In the middle of the night, a signal error put trains on a deadly course One track, two crowded trains. Like a pair of towns on a collision course

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The Independent Online
IT WAS before dawn, and on board the two trains the passengers were dozing on wooden seats in the sticky, cramped heat of the Bengali night.

The Brahmaputra Mail was racing towards New Delhi, India's capital, while the Awadh-Assam Express was heading north-east towards Guwahati in the state of Assam. At the remote station of Gaisal, the two trains were supposed to pass.

Precisely how both trains managed to join the same line with such lethal consequence was last night not clear. The outcome, however, was apparent in all its horror.

The two trains collided at 1.55am local time, causing a terrible noise that could be heard for miles. Passengers were hurled through the open windows and into the darkness while the impact sent the engine of the express train flying into the air. The force of the impact may also have set off explosives that were being transported with soldiers heading towards Assam, a state that has recently been the focus of insurrection. Some reports said many of the victims had been engulfed in flames.

As daylight broke yesterday in India's south-east, the full extent of the damage caused by the collision became clear. Many of the carriages were standing almost vertical, having been torn from their couplings and flung from the track. Others had been crumpled like a squeezed concertina, emptied of its air. Shattered bodies lay trapped among the twisted steel while those that had been cut from the debris were laid out along under the track and covered by white sheets.

As the day went on and volunteers managed to reach more of the carriages, the death toll rose and the line of white-shrouds grew ever longer. Around the bodies lay shards of broken glass, clothes and suitcases scattered by the collision.

"Suddenly we heard a huge crack," said Prabir Dey, one of the survivors who had been asleep at the time of the collision. "One carriage carried right over our compartment." Another survivor, Naya Lakhi Bora, a soldier, added: "It was like a nightmare. It was completely dark and it sounded like a very loud explosion."

India is a country in which fatal train accidents are an everyday occurrence. Each year there are around 400 accidents which account for an average of 800 deaths, creating a certain resignation towards such statistics. But yesterday's accident - the second worst in India's history and the third worst in the world - was shocking in its scale. "We are used to seeing bodies daily but I have never seen anything like this," said one of the doctors involved in the emergency operation.

Almost immediately, the government promised a full inquiry into the incident and said the accident underlined the need for more investment in a rail network that has some 70,000 miles of track and is used by 13 million people each day. Visiting injured survivors at a hospital close to the scene, Nitish Kumar, the Railways Minister, said: "How can two trains come on to the same track when there is a double line here?"

Last night, experts said that whatever the specific findings of any forthcoming inquiry, they believed the accident was essentially the result of a system that had too many people and too little investment. As a result accidents had become increasingly common.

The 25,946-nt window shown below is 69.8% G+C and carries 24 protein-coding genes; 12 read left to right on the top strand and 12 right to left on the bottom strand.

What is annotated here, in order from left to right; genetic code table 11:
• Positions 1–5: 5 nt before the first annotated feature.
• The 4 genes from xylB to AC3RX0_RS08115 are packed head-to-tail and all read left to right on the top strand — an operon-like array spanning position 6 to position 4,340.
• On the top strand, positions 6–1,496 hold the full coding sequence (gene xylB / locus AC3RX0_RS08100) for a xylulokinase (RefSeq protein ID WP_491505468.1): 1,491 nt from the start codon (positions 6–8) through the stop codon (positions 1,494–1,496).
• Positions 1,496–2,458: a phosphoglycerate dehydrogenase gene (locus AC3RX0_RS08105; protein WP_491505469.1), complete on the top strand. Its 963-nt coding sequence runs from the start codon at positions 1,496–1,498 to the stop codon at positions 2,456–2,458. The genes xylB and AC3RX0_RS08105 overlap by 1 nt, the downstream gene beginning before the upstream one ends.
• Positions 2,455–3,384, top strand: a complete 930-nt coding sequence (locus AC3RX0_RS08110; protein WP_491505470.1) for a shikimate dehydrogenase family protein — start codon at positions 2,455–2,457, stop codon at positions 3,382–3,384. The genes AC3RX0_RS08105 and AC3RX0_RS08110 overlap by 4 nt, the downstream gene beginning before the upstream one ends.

Former members of the country's railway board said that since 1951 freight traffic had increased by 620 per cent while passenger numbers had risen by 514 per cent. Over the same period, investment into dealing with such increases has risen by just 200 per cent.

"The increase in the density of the traffic naturally means the reaction time of the railway staff is reduced and increases stress and strain on them," said one former board member. Another expert said that around 70 per cent of accidents were the result of human error caused by such stress.

Despite the promises of the Indian government to tackle its bureaucratic and ageing railway system, the problem of accidents appears to be getting worse rather than better.

In the last five years there have been at least 15 serious railway crashes in India involving fatalities - including an accident in August 1995 when 358 people were killed.

In that incident, an express train rammed the back of another train which had stopped in the early hours because a cow had walked on to the line. A signalman gave the crowded second train the green line to proceed, having failed to notice that the first one had stopped. The signalman subsequently fled the scene. In November 1998, a total of 208 people were killed when two trains collided in the northern town of Khanna.

India also suffered the world's worst ever railway accident when 800 people were killed in 1981 in the northern state of Bihar when a cyclone blew a passenger train from the tracks and into a river.

Human casualty tolls can often be extremely high in India because trains are extremely long and crowded. Many people ride on the roof of the trains to escape the need to buy a ticket.

Yesterday, doctors working at the scene of the Gaisal crash said they feared the death toll would rise even further as more people were cut from the wreckage of the packed second-class carriages.

India's Worst

Rail Crashes

20 August 1995

An express train (above) slams into a train that had stopped after hitting a cow near the north-central town of Firozabad 358 killed

26 November 1998

Two trains collide in the northern town of Khanna 208 killed

14 September 1997

Five train carriages veer off the tracks and plunge into a river in central India

81 killed

21 September 1993

A passenger train collides with a cargo train near Chhabra in Rajasthan

71 killed

18 April 1996

A passenger train rams into a stationary cargo train near Gorakhpur in northern India

60 killed